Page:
Conditional expression to test for a list of possible partial matches in a string


(Jlsam) #1

I want to select and output only the uncommon messages in a log, based on a partial match (the beginning of the message).

I can filter out one message like so

output {
  if "foo" not in [msg] {

But if it try to match [msg] against multiple options like this

output {
  if ["this", "that", "uninteresting", "boring", "yawn"] not in [msg] {

I get an error:

TypeError: no implicit conversion of Array into String

If I invert the syntax,

output {
  if [msg] not in ["this", "that", "received", "sent", "yawn"] {

I get no error, but also no filtering.

If I try the regexp operator,

output {
  if [msg] !~ ["this", "that", "received", "sent", "yawn"] {

or

output {
  if ["this", "that", "received", "sent", "yawn"] !~ [msg] {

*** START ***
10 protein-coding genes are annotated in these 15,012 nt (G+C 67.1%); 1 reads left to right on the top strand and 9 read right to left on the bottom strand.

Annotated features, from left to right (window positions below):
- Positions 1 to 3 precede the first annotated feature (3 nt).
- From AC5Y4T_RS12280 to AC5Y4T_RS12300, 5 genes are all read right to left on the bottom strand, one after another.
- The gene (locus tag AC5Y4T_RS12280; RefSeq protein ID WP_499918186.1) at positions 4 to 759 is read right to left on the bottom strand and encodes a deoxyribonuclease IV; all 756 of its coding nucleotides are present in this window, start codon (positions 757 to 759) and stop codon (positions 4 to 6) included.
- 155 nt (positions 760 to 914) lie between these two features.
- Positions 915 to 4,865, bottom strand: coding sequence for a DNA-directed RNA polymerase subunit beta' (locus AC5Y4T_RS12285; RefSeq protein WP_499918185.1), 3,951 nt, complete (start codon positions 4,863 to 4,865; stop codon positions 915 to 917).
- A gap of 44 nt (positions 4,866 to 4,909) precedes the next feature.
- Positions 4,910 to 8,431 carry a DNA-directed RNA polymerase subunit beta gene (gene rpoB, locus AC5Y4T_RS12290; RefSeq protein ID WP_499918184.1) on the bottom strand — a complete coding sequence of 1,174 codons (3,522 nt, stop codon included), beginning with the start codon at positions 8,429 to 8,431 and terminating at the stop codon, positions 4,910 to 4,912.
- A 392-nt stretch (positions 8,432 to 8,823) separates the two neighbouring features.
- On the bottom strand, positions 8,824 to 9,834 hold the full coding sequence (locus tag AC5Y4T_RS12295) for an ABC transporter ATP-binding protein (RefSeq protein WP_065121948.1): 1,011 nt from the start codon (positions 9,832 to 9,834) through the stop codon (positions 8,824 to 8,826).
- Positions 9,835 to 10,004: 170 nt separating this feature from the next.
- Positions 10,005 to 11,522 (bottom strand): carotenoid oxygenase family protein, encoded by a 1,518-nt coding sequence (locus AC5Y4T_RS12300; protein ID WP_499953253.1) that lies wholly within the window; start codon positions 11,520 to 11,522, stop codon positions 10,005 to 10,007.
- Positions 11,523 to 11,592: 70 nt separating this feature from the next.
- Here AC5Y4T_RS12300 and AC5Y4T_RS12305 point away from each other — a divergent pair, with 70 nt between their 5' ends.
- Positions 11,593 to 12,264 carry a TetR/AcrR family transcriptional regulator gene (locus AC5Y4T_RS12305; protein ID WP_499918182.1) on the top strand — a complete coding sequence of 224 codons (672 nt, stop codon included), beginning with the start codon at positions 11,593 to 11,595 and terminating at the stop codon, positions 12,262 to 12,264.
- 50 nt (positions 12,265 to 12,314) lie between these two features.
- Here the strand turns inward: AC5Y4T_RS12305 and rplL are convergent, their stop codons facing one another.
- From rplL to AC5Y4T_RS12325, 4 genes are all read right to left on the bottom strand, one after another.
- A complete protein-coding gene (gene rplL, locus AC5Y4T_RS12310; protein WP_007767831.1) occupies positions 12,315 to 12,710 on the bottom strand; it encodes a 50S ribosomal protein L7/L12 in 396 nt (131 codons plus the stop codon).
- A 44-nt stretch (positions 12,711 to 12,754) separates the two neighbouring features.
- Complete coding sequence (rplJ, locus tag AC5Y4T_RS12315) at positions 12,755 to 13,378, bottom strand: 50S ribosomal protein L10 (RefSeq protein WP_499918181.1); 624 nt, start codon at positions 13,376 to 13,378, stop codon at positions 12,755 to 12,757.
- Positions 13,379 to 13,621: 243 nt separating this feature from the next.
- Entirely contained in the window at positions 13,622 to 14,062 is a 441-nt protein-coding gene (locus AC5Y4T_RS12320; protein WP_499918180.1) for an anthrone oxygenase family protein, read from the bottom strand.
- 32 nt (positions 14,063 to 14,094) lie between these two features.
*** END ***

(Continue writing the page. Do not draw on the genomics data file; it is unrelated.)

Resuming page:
I get a really long and ugly error about

Expected one of #, ", ', / at line 14, column 15 (byte 202) after output {\n if [msg] !~

And again no filtering.

What would be the correct way to check if any one of a list of words/strings exists in another string? Do I have to daisy chain every single comparison with OR operators?


#2

Yes, but in a regexp that is concise. Using ^ to anchor at the beginning...

if [msg] =~ /^(this|that|received|sent|yawn)/ {

(Jlsam) #3

Thanks for the reply! But why the // to enclose the regexp instead of ""?

The example here
https://www.elastic.co/guide/en/logstash/current/config-examples.html#using-conditionals
uses "".

Cheers.


#4

=~ matches against a regexp, so I choose to use the ruby syntax for a regex (i.e. /string/). Logstash is good about converting types if the interpretation of what you give it is unambiguous.

Similarly, lots of filter options that take arrays will accept hashes, and hashes may accept arrays. I guess if somehash.to_a returns an array the filter can work with then it does not complain.


(system) #5

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